An image of a Christmas tree ornament reading, In Christ alone my hope is found.

The name “Immanuel” (im-ma-nu-AIL) appears twice in the Hebrew Scriptures and once in the New Testament. It first appears in Isaiah 7:14 as part of a prophetic word that Isaiah spoke to King Ahaz of Judah (the southern kingdom) at a time when Syria and Israel (the northern kingdom) had formed a coalition against Assyria.

The prophet Isaiah counseled Ahaz not to join in Israel’s uprising against Assyria, the region’s greatest power, assuring him it would not succeed. Instead, he urged Ahaz to trust in the Lord. Then he invited Ahaz to ask the Lord for a sign to confirm the prophetic word, but the unfaithful king refused. In response to Ahaz’s refusal to trust God, Isaiah proclaimed: “Hear now, you house of David! Is it not enough to try the patience of human beings? Will you try the patience of my God also? Therefore the Lord himself will give you a sign: The virgin will be with child and give birth to a son, and will call him Immanuel.”

Shortly after that Syria and Israel were soundly defeated, exactly as Isaiah had prophesied.

Matthew’s Gospel recalls Isaiah’s prophecy, applying it to the child who would be born of Mary, the virgin betrothed to Joseph. The sign given hundreds of years earlier to an apostate king was meant for all God’s people. One of the most comforting of all the names and titles of Jesus, it is literally translated “with us is God” or, as Matthew’s Gospel puts it, “God with us.” In fact the Bible is nothing if not the story of God’s persistent desire to dwell with his people. In Jesus, God would succeed in a unique way, becoming a man in order to save the world not from the outside, but from the inside. Immanuel, God with us, to rescue, redeem, and restore our relationship with him.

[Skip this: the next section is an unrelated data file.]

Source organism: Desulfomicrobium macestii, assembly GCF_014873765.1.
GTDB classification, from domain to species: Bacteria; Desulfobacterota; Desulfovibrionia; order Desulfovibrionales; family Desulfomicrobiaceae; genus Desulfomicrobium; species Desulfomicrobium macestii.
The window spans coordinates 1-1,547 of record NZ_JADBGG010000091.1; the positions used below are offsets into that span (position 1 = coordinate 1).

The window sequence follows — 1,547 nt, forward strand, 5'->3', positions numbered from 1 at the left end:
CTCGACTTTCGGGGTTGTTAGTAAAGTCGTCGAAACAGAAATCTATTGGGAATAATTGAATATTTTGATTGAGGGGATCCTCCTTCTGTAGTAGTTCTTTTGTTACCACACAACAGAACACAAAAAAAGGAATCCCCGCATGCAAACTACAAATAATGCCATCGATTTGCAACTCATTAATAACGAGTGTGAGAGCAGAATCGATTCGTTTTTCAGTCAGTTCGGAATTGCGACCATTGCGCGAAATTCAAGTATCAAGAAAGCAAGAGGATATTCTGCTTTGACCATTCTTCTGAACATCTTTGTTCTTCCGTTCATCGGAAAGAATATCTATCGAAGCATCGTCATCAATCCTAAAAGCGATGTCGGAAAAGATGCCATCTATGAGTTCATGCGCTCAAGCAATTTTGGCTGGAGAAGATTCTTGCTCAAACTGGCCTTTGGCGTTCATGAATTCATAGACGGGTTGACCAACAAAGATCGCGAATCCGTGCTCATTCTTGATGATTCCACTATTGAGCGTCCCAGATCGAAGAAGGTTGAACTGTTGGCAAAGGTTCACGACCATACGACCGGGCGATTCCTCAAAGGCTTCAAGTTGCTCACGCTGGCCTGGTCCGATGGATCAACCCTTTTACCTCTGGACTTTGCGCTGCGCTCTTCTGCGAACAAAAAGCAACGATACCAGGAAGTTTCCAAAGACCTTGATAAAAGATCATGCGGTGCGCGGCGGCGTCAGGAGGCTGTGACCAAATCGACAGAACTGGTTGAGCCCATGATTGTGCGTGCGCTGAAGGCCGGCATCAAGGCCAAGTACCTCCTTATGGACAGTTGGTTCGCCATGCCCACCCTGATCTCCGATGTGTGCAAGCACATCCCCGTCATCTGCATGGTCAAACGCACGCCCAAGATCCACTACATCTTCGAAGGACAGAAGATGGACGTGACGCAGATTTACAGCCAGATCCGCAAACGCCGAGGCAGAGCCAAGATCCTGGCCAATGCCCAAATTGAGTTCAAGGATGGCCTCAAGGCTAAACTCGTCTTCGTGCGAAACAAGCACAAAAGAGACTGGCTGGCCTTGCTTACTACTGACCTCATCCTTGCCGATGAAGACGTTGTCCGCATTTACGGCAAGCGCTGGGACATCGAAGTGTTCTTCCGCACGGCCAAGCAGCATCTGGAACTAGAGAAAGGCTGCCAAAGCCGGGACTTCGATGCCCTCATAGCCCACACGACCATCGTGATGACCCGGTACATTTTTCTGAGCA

Praying to Immanuel

Every year Chuck Colson and his wife Patty deliver Christmas gifts to the children of imprisoned men and women. One year, as Chuck and his wife drove into a housing project to deliver the gifts, they saw all the evidence of despair—gang members lounging in doorways, broken windows, neglect. Making their way to one of the apartments, Chuck knocked on the door. He knew that the father of this family was spending Christmas in prison. A young boy opened the door.

“Merry Christmas” Colson said. “These are from your Daddy.” Immediately the door swung wide, revealing a scraggly Christmas tree propped against a wall empty of presents.

When Colson asked the boy his name, he replied, “Emmanuel.”

“Do you know what your name means?” Colson asked, opening his Bible and reading from Matthew’s Gospel: …and they will name him Immanuel, which means “God is with us.”

“Just then the boy’s mother returned home from work. Emmanuel threw his arms around her thighs, crying, ‘Mama, Mama, God is with us!’”

At that moment, the message of Christmas hit Colson anew.[1]

He saw a young boy’s eyes open a little wider to the wonder of God’s presence. Both the man and the boy seemed to sense God’s presence in that apartment, in that family, on that day.

Immanuel—God with us. Let us encounter him today as we do his work, for as Matthew’s Gospel says, “Truly I tell you, just as you did it to one of the least of these who are members of my family, you did it to me” (25:40).

[1] Chuck Colson, “God with Us,” https://breakpoint.org/breakpoint-god-us, November 24, 2009, accessed on November 22, 2021.




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